Of the many taboos rarely discussed within the workplace, few are as divisive as the concept of operating two jobs.
Of course, the knee jerk reaction for many is that an employee dividing their time, efforts and dedication between two employers is a net negative. After all, how can a worker truly contribute to your culture if they’re also part of another?
However, of course when digging into the issue, it’s far more complex than this simple assessment. For example, if, like any of the bottom third of earners within the UK, you cannot afford to cover your overheads in the current cost-of-living crunch, there’s little choice but to find an alternative source of income.
There’s also the rise of the gig economy to consider. Especially in creative industries, or the service industry, businesses are more invested in employing freelancers to work on limited contracts than ever before. Around half a million people within the UK currently earn an income via the gig economy, according to recent data from the CIPD. If working multiple jobs is an issue for your business, does that limit access to freelancers too?
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Some, such as Uber or Deliveroo, rely on this demographic as a core of their business. A quick look at the number of Uber drivers in your area will tell you clearly enough that this is a concept that isn’t going away any time soon.
This is a subject that Ex-Microsoft HR VP, Chris Williams, recently discussed at length in an op-ed. Williams, with all of his experience in executive roles and as the former HR VP at Microsoft, whole heartedly believes in the concept of allowing workers to fill their personal time in any way they wish, even if this means fulfilling another job.
He argues that in fact, working multiple jobs is an age-old staple of the working world, without which many people would be in serious financial trouble. “Working multiple jobs is a part of the fabric of the working work – so common that it’s in the origin stories of many successful people.”
Williams also believes that leaders have no right to dictate whether an employee is able to work multiple jobs. “You don’t own your employee’s lives,” he says. “What they choose to do when not working is simply none of your business.”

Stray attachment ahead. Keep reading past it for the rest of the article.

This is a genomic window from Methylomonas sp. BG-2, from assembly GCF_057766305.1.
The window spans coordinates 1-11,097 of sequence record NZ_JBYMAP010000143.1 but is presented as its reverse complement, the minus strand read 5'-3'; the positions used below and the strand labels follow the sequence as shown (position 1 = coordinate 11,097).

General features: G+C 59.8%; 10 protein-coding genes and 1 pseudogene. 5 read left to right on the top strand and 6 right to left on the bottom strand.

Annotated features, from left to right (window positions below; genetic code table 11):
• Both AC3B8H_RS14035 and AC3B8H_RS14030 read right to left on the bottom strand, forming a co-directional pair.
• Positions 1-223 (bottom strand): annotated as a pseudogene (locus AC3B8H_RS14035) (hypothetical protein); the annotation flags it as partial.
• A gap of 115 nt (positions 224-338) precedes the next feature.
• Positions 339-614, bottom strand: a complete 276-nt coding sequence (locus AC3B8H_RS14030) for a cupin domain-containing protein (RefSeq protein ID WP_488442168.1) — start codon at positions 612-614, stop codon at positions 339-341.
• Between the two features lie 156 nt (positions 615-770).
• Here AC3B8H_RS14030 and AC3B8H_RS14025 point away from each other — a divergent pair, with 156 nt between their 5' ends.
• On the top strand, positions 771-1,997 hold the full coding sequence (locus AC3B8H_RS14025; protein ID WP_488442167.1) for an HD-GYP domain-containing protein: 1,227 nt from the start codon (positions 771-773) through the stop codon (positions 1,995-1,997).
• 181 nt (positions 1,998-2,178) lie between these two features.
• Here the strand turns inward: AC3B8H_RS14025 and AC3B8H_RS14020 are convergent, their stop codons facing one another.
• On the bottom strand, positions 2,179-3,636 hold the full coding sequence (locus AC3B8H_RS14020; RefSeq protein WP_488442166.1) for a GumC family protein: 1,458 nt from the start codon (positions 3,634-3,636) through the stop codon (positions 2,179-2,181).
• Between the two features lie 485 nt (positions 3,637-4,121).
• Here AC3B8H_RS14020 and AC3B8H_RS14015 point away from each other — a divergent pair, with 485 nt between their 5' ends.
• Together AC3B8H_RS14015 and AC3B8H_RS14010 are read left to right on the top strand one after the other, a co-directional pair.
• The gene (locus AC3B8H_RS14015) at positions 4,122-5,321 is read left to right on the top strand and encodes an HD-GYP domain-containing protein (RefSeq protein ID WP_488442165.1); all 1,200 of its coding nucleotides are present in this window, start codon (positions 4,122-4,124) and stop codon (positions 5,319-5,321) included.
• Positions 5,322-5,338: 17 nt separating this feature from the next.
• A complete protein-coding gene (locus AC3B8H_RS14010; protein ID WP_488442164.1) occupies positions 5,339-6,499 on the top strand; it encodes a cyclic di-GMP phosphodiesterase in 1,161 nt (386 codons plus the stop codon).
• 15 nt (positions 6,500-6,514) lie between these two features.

But is he right? Do businesses have no say over the prospect of employees working multiple jobs? The answer is perhaps slightly murkier than Williams claims. For one, an employment contract is legally fine to dictate that the role be the employee’s sole job. Similarly, it’s likely that any contract will prevent an employee from the possibility of doing work with company clients privately.
In this case, if an employee chooses to defy their contract, it’s a breach that could well conclude in the two parties going their separate ways.
Similarly, if a second job affects a workers’ performance, this could well be grounds for action. This is true regardless of the core reason, but it’s highly likely that, say if a worker was doing an office job in the day and then working at a bar until the early hours, this would affect their ability to carry out their day job.
So yes, it’s possible to prevent employees from ‘double dipping’, as the concept has been coined. However, there are solid reasons why, although concern may be your initial reaction, the prospect isn’t actually a negative. And, if the reason for working two jobs is financial, perhaps there’s a conversation to be had internally about the financial wellbeing of employees.
"If the employee is underperforming, address the deficit. Hold them accountable for their deliverables. Press them to provide the value you're paying them for. Treat it as you would any other performance issue," Williams says.
"Your response should be: I expect and am paying for these results, you're not delivering, let's solve that problem," he concluded.